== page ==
Our hypothesis seeks to analyse ​​how the place of home confinement has become a space of financial valorisation and how this has accelerated during the pandemic. We thus reverse the reading: from the bottom up. The everyday spaces of households have become financial "terminals" (where financial devices of debt, income and consumption mediation, and rent capture are directed) but they are also intensified as places of value production (reproductive work, telework and home work in new forms) which are exploited by different speculative circuits. In this domesticity, debt paradoxically highlights the combination between the possibility of resolving the emergency (taking on debt to pay the rent and avoid eviction, for example) and increasing the extraction of value (capturing and commanding the work to come), combining domestic space and financial technology in a singular way.

When we say that the home has become a favoured site for capital experimentation, we are not claiming that it is a closed or concluded process. Hence the importance of both local and transnational feminist dynamics: we are seeing an open dispute rather than definitive modifications in this vital space.

What agenda can we think of in the midst of this turbulence, which is also on the psychic, housing, labour, and relationship level? We want to contribute to making social reproduction visible in an expanded sense as a strategic sphere, because this is also where the programmatic thrust of a question arises: what does it mean to collectively re-appropriate the means of social reproduction? What struggles are articulated? What disputes over social wealth are evident?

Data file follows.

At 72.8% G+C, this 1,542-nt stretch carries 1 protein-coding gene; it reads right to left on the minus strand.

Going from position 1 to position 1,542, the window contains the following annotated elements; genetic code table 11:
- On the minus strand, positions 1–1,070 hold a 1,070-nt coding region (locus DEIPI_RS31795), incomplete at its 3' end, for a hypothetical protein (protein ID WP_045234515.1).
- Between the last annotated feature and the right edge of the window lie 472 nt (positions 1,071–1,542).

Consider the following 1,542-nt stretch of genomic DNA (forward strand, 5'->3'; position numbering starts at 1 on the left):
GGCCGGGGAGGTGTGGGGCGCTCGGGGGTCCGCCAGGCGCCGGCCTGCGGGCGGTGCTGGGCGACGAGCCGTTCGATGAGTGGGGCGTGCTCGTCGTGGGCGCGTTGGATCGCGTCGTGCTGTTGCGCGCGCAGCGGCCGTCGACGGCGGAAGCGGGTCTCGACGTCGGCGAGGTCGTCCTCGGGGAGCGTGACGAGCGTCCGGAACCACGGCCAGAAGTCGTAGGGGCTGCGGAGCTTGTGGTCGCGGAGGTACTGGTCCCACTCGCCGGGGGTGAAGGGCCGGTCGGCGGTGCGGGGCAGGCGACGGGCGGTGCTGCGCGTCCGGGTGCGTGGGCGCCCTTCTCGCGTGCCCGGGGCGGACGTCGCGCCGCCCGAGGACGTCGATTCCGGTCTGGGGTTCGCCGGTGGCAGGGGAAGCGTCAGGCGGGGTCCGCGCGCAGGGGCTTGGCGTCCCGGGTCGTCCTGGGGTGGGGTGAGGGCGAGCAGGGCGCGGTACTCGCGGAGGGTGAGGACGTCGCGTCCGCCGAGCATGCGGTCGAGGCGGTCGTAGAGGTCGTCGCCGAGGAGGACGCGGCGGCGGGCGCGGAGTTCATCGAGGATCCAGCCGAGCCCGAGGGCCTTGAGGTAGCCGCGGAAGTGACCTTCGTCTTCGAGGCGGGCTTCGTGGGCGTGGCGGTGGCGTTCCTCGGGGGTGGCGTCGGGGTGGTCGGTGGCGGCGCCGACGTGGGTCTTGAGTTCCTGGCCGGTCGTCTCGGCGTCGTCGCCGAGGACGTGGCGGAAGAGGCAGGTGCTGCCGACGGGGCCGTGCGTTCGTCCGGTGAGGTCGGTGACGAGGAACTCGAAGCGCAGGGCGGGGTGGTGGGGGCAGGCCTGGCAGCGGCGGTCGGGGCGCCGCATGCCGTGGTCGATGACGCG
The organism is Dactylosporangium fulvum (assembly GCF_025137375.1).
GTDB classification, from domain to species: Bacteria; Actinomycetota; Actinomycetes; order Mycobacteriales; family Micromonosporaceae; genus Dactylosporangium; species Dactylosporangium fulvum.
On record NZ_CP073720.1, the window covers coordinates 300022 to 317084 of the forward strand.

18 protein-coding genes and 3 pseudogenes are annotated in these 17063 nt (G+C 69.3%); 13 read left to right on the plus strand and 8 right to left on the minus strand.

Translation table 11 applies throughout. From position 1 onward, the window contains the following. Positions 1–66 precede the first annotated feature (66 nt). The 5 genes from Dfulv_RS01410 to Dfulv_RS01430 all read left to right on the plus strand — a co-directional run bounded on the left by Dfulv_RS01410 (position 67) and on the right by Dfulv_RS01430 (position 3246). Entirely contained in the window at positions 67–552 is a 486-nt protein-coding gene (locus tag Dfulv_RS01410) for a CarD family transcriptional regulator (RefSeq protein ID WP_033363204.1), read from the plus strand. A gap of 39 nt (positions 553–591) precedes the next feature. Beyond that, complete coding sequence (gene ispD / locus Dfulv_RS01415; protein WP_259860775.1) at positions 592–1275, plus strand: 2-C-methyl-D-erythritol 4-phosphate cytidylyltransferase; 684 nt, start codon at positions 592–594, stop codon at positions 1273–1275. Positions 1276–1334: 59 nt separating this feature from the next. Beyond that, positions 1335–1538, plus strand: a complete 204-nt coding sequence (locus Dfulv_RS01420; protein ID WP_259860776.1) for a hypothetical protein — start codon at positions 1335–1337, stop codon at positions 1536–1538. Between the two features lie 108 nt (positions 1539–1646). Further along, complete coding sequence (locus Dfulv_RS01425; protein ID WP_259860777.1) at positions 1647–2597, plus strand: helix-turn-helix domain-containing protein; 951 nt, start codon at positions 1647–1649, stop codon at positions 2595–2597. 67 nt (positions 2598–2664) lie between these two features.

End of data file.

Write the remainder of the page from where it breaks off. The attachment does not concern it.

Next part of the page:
The neoliberal dispossession of public services falls on social reproduction, which must be replaced with more reproductive work (if there are no or scarce nurseries, health services and water supply, it will be the neighbourhood and community schemes and arrangements and the work of women, lesbians, transvestites and transgender people themselves that will replace them). Domestic indebtedness is enmeshed in social reproduction, providing quick monetary solutions to the increase in the cost of daily life and to emergencies that are no longer exceptional.

Explaining and creating feminist pedagogy around why production relations, which have a privileged place in the reproductive sphere (violently attacked and made "insecure"), are changing, becomes a central task in order to understand the ways in which care and telework are hybridized.

We believe that feminist trade unionism is a way of organising demands by taking the broadening of the concept of work seriously and putting the spotlight on social reproduction and how it has been impacted, assaulted and exploited during the pandemic.

Verónica Gago is a lecturer at the University of Buenos Aires and the National University of San Martín and a researcher at the National Council for Scientific and Technical Research (CONICET). She is the author of La razón neoliberal. Economías barrocas y pragmática popular (Neoliberal Reason. Baroque Economies and Popular Pragmatics) and La potencia feminista. O el deseo de cambiarlo todo (Feminist Power. Or the Desire to Change Everything).

Luci Cavallero is a feminist, sociologist and researcher at the University of Buenos Aires. Her work addresses the link between debt, illegal capital and violence. Together with Verónica Gago, she has published Una lectura feminista de la deuda (A feminist reading of debt).

This essay is part of the "Futures of Freedom" collection of Progressive International's Blueprint pillar. To know more, please write to [email protected]

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Verónica Gago and Luci Cavallero